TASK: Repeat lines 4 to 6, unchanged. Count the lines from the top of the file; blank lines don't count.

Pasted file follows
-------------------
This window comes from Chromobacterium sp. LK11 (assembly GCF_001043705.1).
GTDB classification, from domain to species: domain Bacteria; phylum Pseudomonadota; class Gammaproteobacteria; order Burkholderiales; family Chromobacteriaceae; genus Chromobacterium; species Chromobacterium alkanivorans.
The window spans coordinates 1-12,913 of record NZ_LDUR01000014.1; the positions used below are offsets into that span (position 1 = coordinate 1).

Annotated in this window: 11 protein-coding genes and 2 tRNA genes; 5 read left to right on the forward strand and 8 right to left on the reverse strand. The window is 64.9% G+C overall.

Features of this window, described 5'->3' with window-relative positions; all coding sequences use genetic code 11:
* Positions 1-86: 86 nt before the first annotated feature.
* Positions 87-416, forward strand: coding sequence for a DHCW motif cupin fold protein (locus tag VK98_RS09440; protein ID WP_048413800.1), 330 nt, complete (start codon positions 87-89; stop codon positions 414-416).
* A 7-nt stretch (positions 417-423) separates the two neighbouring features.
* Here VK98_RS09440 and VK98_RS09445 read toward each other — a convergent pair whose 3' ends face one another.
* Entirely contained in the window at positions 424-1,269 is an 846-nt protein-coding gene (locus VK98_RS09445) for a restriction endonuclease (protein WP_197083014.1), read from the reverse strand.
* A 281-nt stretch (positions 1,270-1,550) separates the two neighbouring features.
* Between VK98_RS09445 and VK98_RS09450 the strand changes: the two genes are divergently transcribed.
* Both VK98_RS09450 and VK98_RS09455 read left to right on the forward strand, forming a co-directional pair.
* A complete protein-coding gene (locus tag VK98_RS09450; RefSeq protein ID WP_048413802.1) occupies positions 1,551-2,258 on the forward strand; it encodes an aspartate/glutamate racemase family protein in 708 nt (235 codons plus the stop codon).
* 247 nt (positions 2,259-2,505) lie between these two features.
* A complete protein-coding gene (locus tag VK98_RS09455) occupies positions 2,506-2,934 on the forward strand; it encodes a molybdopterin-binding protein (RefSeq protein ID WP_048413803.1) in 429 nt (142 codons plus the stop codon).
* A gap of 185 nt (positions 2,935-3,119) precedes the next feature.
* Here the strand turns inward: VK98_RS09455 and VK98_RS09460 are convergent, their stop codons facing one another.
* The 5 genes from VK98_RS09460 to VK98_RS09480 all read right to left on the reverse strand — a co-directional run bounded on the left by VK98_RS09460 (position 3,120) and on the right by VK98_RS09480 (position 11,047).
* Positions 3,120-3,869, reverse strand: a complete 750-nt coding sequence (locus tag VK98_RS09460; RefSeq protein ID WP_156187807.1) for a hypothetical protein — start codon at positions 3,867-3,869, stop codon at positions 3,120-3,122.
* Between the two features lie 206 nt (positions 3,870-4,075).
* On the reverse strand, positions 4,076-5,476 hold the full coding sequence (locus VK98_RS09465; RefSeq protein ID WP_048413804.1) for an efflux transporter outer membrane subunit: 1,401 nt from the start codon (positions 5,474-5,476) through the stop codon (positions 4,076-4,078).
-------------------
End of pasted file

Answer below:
Annotated in this window: 11 protein-coding genes and 2 tRNA genes; 5 read left to right on the forward strand and 8 right to left on the reverse strand. The window is 64.9% G+C overall.

Features of this window, described 5'->3' with window-relative positions; all coding sequences use genetic code 11:
* Positions 1-86: 86 nt before the first annotated feature.